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Common Misconceptions About Meat

By: Maggie Lonsdale BA (hons) - Updated: 29 Aug 2010 | comments*Discuss
 
Meat Myths Red White Poultry Fat Seal

There are often things that we take for granted and just assume to be true because we've always done it that way, or just do not know any different. There are a whole host of myths in meat that are not true and they come in many guises - from the practical cookery tip handed down from generation to generation and in pretty much all cookery books, to the nutritional assumptions that are simply not accurate.

Let's have a look at a few of the common misconceptions about meat.

'Seal the Meat'

When you read a meat recipe in a book or magazine or follow a chef on a TV programme, they will always say something like, "First of all, seal the meat on all sides to keep in the juices." Although many roasts and meals are very happy to be cooked this way, the explanation behind it is not accurate - there is no need to 'keep in juices' as they don't go anywhere anyway, they will always stay in the meat, especially if you allow the meat to rest after cooking.

Experimental chefs such as Heston Blumenthal have been introducing new methods of cooking meat, such a beef joint cooked in a very low oven for at least seven hours. This does not suggest sealing the meat first and results in a wonderfully tender joint.

Organic Meat is More Expensive

This may be the case if you are comparing two packets of meat side by side in the supermarket, but that is not a true comparison. Firstly, some supermarkets have been accused of unnecessarily increasing the prices of their 'ethically farmed' and organic meats in order to cash in on the current popularity and increase in awareness of these issues. When these products are put beside a scarily cheap, two for five pounds, chicken, it is no wonder it looks expensive.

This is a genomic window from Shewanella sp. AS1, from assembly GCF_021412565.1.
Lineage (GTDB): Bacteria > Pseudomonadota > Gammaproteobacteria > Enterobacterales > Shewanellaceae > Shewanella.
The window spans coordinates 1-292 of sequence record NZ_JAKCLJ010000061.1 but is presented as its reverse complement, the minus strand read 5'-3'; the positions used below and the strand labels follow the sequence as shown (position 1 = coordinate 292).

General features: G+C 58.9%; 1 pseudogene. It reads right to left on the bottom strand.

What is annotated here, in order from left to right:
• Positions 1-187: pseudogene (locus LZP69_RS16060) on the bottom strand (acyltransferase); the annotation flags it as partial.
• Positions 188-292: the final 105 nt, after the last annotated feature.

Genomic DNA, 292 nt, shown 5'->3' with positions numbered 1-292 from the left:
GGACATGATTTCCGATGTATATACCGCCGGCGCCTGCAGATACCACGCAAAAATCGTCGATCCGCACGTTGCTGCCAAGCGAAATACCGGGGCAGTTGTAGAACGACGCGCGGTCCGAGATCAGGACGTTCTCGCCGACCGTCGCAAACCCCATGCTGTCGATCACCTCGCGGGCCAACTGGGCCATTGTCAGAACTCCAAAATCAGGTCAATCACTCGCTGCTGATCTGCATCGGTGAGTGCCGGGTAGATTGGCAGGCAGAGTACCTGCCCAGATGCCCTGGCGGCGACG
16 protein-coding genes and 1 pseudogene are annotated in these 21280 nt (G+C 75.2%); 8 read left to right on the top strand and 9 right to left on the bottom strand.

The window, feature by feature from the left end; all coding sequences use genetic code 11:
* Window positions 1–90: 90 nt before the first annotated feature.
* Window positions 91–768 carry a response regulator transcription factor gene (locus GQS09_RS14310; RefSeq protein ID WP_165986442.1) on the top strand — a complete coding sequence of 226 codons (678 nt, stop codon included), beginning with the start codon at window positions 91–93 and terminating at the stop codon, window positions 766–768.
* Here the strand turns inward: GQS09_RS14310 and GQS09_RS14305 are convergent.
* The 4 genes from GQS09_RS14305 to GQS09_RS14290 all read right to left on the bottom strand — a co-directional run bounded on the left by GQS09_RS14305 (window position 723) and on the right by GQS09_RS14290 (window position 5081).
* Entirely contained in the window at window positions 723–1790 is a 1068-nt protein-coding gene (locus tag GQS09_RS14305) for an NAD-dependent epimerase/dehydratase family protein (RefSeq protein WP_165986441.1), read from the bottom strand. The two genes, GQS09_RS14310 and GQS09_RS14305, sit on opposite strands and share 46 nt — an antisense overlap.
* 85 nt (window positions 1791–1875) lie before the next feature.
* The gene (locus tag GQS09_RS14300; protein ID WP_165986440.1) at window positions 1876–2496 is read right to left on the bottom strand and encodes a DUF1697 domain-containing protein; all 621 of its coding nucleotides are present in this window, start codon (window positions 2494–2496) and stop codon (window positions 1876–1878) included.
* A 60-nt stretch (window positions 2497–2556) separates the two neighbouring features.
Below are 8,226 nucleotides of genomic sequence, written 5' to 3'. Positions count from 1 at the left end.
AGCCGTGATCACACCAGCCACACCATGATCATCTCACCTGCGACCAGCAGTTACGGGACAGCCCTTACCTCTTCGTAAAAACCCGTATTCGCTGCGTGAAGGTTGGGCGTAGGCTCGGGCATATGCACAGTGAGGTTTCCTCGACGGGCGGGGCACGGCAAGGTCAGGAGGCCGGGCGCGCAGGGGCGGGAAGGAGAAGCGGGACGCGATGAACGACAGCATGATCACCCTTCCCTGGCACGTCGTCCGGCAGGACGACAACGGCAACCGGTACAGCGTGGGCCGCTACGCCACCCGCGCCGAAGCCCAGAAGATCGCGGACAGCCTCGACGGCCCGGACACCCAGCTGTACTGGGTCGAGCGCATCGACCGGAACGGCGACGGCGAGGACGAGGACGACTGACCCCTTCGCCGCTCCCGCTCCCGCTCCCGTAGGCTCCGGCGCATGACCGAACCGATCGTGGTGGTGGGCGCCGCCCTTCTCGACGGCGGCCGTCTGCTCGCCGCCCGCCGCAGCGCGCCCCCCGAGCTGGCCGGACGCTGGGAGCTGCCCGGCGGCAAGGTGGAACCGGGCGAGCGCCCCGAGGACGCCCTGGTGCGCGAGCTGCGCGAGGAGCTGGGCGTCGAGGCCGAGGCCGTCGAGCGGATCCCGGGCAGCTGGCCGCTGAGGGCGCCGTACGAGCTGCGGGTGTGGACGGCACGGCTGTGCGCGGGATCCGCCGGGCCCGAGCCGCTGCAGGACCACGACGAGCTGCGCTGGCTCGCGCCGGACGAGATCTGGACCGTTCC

However, if you take the time to visit a local farm shop, or look on line for a box scheme that also delivers meat, you will surprised at how competitive the prices are. Don't forget, you are cutting out the middle man - no big supermarket profits or shareholders to keep happy - by buying from the source. This means that your new meat supplier will invariably be pleased to have a new customer, you will have a superior roast dinner on Sunday and you will be supporting your local economy.

Red Meat is High in Fat, White Meat is Low in Fat

If you chose your cuts carefully, there is no reason why this should be true. If you chose an entrecote steak and eat every piece - fat and all, it would be a high fat meal, and if you chose a plain grilled turkey breast with no skin, it would be a very healthy, low fat source of protein.

But of course there are all sorts of options in between that are good choices - a braised chuck steak casserole with the visible fat removed from the meat and the final dish carefully skimmed, a barbecued fillet steak. White meat can be very fatty - pork belly for example or fried chicken wings.

Whether or not your supper has a high or low fat content is more to do with the cut of meat, the method of cooking and the ingredients you add - butter, cream sauces and fried potatoes - rather than the meat itself.

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